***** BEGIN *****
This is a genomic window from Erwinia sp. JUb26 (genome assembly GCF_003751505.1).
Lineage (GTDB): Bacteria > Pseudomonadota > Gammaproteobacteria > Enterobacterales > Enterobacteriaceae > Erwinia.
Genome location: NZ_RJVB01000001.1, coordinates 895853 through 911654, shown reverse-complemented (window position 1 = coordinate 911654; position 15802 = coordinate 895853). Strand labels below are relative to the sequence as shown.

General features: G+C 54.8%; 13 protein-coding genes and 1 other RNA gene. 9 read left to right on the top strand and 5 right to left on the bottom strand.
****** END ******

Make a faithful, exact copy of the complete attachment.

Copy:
This is a genomic window from Erwinia sp. JUb26 (genome assembly GCF_003751505.1).
Lineage (GTDB): Bacteria > Pseudomonadota > Gammaproteobacteria > Enterobacterales > Enterobacteriaceae > Erwinia.
Genome location: NZ_RJVB01000001.1, coordinates 895853 through 911654, shown reverse-complemented (window position 1 = coordinate 911654; position 15802 = coordinate 895853). Strand labels below are relative to the sequence as shown.

General features: G+C 54.8%; 13 protein-coding genes and 1 other RNA gene. 9 read left to right on the top strand and 5 right to left on the bottom strand.